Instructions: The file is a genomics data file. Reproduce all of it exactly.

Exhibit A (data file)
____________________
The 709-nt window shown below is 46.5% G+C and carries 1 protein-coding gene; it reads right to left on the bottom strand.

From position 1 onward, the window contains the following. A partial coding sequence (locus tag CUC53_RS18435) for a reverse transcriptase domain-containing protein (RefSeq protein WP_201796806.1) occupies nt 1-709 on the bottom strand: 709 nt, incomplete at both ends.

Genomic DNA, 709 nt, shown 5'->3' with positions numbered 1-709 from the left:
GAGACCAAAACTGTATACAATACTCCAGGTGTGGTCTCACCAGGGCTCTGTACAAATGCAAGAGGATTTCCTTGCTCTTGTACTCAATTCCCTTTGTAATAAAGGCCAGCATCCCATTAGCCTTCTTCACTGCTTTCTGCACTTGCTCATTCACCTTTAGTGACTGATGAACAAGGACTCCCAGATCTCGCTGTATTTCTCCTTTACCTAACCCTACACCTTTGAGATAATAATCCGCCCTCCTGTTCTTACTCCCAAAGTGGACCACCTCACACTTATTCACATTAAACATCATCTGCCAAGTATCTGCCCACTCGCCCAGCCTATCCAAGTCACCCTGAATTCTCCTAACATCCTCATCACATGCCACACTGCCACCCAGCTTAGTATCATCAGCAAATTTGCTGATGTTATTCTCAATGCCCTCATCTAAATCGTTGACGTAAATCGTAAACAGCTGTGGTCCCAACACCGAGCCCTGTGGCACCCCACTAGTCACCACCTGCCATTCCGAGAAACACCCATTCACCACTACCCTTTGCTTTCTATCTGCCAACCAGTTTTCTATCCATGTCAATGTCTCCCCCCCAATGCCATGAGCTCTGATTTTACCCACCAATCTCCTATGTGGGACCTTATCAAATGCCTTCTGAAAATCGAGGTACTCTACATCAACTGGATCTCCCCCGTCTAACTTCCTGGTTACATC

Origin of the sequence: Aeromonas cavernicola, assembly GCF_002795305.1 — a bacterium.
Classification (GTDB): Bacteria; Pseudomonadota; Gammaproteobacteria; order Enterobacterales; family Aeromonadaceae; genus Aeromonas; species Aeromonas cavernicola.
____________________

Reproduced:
The 709-nt window shown below is 46.5% G+C and carries 1 protein-coding gene; it reads right to left on the bottom strand.

From position 1 onward, the window contains the following. A partial coding sequence (locus tag CUC53_RS18435) for a reverse transcriptase domain-containing protein (RefSeq protein WP_201796806.1) occupies nt 1-709 on the bottom strand: 709 nt, incomplete at both ends.

Genomic DNA, 709 nt, shown 5'->3' with positions numbered 1-709 from the left:
GAGACCAAAACTGTATACAATACTCCAGGTGTGGTCTCACCAGGGCTCTGTACAAATGCAAGAGGATTTCCTTGCTCTTGTACTCAATTCCCTTTGTAATAAAGGCCAGCATCCCATTAGCCTTCTTCACTGCTTTCTGCACTTGCTCATTCACCTTTAGTGACTGATGAACAAGGACTCCCAGATCTCGCTGTATTTCTCCTTTACCTAACCCTACACCTTTGAGATAATAATCCGCCCTCCTGTTCTTACTCCCAAAGTGGACCACCTCACACTTATTCACATTAAACATCATCTGCCAAGTATCTGCCCACTCGCCCAGCCTATCCAAGTCACCCTGAATTCTCCTAACATCCTCATCACATGCCACACTGCCACCCAGCTTAGTATCATCAGCAAATTTGCTGATGTTATTCTCAATGCCCTCATCTAAATCGTTGACGTAAATCGTAAACAGCTGTGGTCCCAACACCGAGCCCTGTGGCACCCCACTAGTCACCACCTGCCATTCCGAGAAACACCCATTCACCACTACCCTTTGCTTTCTATCTGCCAACCAGTTTTCTATCCATGTCAATGTCTCCCCCCCAATGCCATGAGCTCTGATTTTACCCACCAATCTCCTATGTGGGACCTTATCAAATGCCTTCTGAAAATCGAGGTACTCTACATCAACTGGATCTCCCCCGTCTAACTTCCTGGTTACATC

Origin of the sequence: Aeromonas cavernicola, assembly GCF_002795305.1 — a bacterium.
Classification (GTDB): Bacteria; Pseudomonadota; Gammaproteobacteria; order Enterobacterales; family Aeromonadaceae; genus Aeromonas; species Aeromonas cavernicola.